Also my undergrad GPA at UofT is 3.4  (not as high as I would like, I absolutely bombed first year with a 2.1 because of family circumstances). Just wondering how you guys thought my chances would be if I applied for Clinical Psych?

I definitely think each professor weights things differently. The first round of cutoffs is usually if you meet the degree criteria (have an undergrad degree in Psychology) and then GPA (each school differs but for clinical it's typically A- to A). The schools who are still looking at GRE scores might also consider this at the first stage (although I don't think it truly holds as much weight as other parts of your app).. Personally I've been told research experience weighs a lot, particularly because it is getting so competitive now that people end up having research experience in the exact topic they hope to pursue their graduate degree. I even know some people who started their clinical MA/Phd program with a previous master's in a psychology field (i.e., forensic psych, counselling psych). I still believe you obtain the necessary skills through other research experiences and work experiences in general, just the competition is continuously getting worse. What I'm saying might apply to the more competitive schools (i.e., those in the GTA, UBC, UVic) but if you're willing to leave the GTA then you may have more options.

Nonetheless, this is just what I've learned from my experience and could be very wrong! 

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21 minutes ago, psychgirl3 said:

Hey guys! What are your thoughts on submitting GRE scores to schools where it's optional? (i.e., Mcmaster, and a school psychology program at McGill). Do you think you're at a disadvantage if you don't submit scores?

I'm having the same Q and don't know what to do!

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2 hours ago, psychgirl3 said:

Hey guys! What are your thoughts on submitting GRE scores to schools where it's optional? (i.e., Mcmaster, and a school psychology program at McGill). Do you think you're at a disadvantage if you don't submit scores?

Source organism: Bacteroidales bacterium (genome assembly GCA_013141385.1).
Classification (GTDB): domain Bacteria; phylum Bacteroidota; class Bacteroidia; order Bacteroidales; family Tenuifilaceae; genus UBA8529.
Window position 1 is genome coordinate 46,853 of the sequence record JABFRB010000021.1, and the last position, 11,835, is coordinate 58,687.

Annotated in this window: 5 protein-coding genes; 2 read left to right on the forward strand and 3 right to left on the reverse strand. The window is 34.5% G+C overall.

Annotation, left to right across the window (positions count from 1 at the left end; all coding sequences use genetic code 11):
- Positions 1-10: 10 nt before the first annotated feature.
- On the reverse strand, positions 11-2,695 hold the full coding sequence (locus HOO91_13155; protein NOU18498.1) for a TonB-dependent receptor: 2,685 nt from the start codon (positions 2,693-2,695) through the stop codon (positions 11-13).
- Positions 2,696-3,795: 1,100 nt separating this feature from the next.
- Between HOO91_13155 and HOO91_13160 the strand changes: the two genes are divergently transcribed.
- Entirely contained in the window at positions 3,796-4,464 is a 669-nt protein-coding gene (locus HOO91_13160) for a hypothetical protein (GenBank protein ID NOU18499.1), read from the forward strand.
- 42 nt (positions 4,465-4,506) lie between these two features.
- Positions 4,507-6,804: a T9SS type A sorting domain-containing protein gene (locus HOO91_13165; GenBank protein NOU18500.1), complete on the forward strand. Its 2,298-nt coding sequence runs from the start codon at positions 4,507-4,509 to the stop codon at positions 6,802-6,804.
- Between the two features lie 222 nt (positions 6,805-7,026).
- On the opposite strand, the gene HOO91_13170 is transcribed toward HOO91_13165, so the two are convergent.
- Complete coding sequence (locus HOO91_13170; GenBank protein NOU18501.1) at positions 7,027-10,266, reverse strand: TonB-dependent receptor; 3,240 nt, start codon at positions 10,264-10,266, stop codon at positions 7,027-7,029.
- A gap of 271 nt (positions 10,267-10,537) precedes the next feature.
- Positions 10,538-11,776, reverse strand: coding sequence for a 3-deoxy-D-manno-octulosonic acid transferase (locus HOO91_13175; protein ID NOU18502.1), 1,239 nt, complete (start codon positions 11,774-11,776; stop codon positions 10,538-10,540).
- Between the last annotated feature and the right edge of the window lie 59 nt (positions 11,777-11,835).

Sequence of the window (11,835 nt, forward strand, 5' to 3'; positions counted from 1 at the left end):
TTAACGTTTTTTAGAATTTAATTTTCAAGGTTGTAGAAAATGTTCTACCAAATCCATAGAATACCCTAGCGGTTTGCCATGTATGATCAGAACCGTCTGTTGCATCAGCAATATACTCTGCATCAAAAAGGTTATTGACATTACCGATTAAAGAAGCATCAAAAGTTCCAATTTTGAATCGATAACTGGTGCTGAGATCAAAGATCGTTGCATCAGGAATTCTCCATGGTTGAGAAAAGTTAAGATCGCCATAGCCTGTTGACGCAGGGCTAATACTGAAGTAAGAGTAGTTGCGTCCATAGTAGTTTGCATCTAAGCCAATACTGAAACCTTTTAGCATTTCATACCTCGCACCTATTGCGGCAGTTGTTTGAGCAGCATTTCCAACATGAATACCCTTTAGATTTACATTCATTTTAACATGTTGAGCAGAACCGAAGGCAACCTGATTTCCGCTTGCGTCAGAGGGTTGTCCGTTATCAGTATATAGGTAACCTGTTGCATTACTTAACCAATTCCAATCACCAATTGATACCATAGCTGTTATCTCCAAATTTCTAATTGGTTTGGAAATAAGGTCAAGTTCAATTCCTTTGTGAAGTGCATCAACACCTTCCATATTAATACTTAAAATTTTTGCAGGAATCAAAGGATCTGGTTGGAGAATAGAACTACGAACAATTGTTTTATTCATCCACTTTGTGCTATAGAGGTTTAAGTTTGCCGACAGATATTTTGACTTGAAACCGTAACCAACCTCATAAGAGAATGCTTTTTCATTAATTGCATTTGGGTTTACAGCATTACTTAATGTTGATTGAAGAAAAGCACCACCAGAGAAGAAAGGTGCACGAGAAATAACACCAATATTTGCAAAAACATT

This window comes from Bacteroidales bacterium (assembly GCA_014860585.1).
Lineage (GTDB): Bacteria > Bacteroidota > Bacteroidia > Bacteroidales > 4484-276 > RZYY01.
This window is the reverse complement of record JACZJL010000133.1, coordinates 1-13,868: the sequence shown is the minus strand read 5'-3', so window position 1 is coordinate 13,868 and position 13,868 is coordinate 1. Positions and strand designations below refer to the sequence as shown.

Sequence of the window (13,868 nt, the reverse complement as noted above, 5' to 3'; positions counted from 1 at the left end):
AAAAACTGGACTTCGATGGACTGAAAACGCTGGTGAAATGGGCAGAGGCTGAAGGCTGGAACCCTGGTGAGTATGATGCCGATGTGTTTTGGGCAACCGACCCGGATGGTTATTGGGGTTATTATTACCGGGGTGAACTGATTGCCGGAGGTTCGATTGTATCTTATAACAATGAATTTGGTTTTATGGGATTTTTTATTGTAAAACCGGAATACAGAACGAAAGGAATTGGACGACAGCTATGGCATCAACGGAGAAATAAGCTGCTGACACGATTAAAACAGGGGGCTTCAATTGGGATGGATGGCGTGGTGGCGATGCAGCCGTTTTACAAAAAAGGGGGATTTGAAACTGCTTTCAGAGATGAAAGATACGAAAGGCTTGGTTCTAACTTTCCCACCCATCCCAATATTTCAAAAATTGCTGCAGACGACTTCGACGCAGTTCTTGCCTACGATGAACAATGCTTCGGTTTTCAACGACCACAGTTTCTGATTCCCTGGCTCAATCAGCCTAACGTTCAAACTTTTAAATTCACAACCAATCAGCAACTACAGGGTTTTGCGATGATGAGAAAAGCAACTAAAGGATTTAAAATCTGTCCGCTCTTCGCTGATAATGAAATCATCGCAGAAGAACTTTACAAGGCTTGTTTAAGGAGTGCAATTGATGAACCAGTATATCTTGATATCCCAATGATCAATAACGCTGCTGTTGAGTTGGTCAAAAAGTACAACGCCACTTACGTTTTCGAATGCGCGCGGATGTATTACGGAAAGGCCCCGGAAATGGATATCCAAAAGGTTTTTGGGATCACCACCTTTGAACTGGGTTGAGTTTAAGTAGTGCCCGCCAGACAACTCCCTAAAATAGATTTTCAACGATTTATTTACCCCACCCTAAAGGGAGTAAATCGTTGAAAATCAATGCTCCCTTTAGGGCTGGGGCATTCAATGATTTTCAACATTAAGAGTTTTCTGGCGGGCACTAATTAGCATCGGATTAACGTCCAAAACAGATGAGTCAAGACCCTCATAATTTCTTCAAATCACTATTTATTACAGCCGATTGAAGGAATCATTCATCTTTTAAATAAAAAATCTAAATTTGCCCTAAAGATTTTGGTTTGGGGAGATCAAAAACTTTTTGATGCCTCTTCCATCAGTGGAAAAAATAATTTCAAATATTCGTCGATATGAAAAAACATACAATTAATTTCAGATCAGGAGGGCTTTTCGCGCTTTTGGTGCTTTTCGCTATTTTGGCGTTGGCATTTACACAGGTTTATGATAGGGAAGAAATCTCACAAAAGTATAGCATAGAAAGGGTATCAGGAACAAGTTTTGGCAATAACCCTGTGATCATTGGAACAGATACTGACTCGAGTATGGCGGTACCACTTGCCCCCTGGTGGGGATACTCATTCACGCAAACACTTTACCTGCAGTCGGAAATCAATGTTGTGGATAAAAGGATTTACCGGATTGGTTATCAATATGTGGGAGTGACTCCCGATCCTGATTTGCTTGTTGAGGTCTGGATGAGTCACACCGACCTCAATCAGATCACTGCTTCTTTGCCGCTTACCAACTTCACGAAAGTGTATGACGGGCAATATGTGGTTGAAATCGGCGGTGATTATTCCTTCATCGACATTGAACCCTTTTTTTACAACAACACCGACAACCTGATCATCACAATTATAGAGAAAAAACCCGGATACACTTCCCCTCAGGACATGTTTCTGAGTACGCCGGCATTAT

It's hard to say, but my feeling is that I would only submit them if I felt like they would improve my standing. Generally it seems like GRE subscores are expected to be at least above the 70th percentile with an emphasis on verbal and writing. The quant section seems to have more leeway but shoot for above 50th percentile at least. I would say that if your GRE scores don't improve on the rest of your CV then don't include them. What does everyone else think?

I've been studying to boost my GRE score for the past two months so I'm kinda bummed about the GRE being dropped! I won't be taking it until mid-August, but I guess if I don't do as well as expected it might be a blessing to not have to submit them...

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Hi guys! Just wondering if anyone knows how strict McGill clinical psych is about GRE scores? I can't seem to find a minimum score listed on their admissions page! 

As a side note, I am wondering if one should re-take take the GRE if their verbal is under the 80th percentile? I haven't taken the test yet but during practice I have done better on quant than verbal. Just don't know if I can study for another month...

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2 hours ago, PrettyFlyForACogSci said:

It's hard to say, but my feeling is that I would only submit them if I felt like they would improve my standing. Generally it seems like GRE subscores are expected to be at least above the 70th percentile with an emphasis on verbal and writing. The quant section seems to have more leeway but shoot for above 50th percentile at least. I would say that if your GRE scores don't improve on the rest of your CV then don't include them. What does everyone else think?

I've been studying to boost my GRE score for the past two months so I'm kinda bummed about the GRE being dropped! I won't be taking it until mid-August, but I guess if I don't do as well as expected it might be a blessing to not have to submit them...

Yeah I agree with this.. I'm just not sure what to do because my quant is mid 50s and the other two are in the 80s.. I have an A+ in stats but don't want my quant score to be a red flag